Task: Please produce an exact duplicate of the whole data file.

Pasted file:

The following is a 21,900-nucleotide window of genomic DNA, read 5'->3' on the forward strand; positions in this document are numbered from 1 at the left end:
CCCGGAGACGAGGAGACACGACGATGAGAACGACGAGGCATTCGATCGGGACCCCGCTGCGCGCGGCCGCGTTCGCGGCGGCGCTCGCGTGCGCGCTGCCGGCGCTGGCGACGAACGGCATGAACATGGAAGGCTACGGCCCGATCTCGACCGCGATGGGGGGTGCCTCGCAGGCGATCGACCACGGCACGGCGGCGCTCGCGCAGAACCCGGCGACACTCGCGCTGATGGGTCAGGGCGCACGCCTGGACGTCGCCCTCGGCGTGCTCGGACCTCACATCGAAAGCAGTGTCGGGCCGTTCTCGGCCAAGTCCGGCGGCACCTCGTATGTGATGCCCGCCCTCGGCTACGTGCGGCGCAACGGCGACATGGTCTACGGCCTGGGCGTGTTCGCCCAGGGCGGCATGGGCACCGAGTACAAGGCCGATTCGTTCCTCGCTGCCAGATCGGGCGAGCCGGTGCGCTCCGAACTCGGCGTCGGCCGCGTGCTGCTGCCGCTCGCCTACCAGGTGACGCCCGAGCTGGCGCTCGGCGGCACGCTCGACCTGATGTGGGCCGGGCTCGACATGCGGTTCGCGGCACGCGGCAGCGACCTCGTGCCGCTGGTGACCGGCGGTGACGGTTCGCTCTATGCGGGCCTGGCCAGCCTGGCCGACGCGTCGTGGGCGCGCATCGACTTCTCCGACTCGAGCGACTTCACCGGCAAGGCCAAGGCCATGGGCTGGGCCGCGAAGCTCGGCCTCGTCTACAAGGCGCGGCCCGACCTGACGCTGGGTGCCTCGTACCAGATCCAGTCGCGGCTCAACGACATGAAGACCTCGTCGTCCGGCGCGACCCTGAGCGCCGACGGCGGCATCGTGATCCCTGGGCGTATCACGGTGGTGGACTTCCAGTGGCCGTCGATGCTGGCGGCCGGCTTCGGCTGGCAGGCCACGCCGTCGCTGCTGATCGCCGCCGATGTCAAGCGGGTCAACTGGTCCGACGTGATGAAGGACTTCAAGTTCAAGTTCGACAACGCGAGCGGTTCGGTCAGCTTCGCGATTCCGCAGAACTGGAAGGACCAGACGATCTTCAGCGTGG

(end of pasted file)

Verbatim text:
The following is a 21,900-nucleotide window of genomic DNA, read 5'->3' on the forward strand; positions in this document are numbered from 1 at the left end:
CCCGGAGACGAGGAGACACGACGATGAGAACGACGAGGCATTCGATCGGGACCCCGCTGCGCGCGGCCGCGTTCGCGGCGGCGCTCGCGTGCGCGCTGCCGGCGCTGGCGACGAACGGCATGAACATGGAAGGCTACGGCCCGATCTCGACCGCGATGGGGGGTGCCTCGCAGGCGATCGACCACGGCACGGCGGCGCTCGCGCAGAACCCGGCGACACTCGCGCTGATGGGTCAGGGCGCACGCCTGGACGTCGCCCTCGGCGTGCTCGGACCTCACATCGAAAGCAGTGTCGGGCCGTTCTCGGCCAAGTCCGGCGGCACCTCGTATGTGATGCCCGCCCTCGGCTACGTGCGGCGCAACGGCGACATGGTCTACGGCCTGGGCGTGTTCGCCCAGGGCGGCATGGGCACCGAGTACAAGGCCGATTCGTTCCTCGCTGCCAGATCGGGCGAGCCGGTGCGCTCCGAACTCGGCGTCGGCCGCGTGCTGCTGCCGCTCGCCTACCAGGTGACGCCCGAGCTGGCGCTCGGCGGCACGCTCGACCTGATGTGGGCCGGGCTCGACATGCGGTTCGCGGCACGCGGCAGCGACCTCGTGCCGCTGGTGACCGGCGGTGACGGTTCGCTCTATGCGGGCCTGGCCAGCCTGGCCGACGCGTCGTGGGCGCGCATCGACTTCTCCGACTCGAGCGACTTCACCGGCAAGGCCAAGGCCATGGGCTGGGCCGCGAAGCTCGGCCTCGTCTACAAGGCGCGGCCCGACCTGACGCTGGGTGCCTCGTACCAGATCCAGTCGCGGCTCAACGACATGAAGACCTCGTCGTCCGGCGCGACCCTGAGCGCCGACGGCGGCATCGTGATCCCTGGGCGTATCACGGTGGTGGACTTCCAGTGGCCGTCGATGCTGGCGGCCGGCTTCGGCTGGCAGGCCACGCCGTCGCTGCTGATCGCCGCCGATGTCAAGCGGGTCAACTGGTCCGACGTGATGAAGGACTTCAAGTTCAAGTTCGACAACGCGAGCGGTTCGGTCAGCTTCGCGATTCCGCAGAACTGGAAGGACCAGACGATCTTCAGCGTGG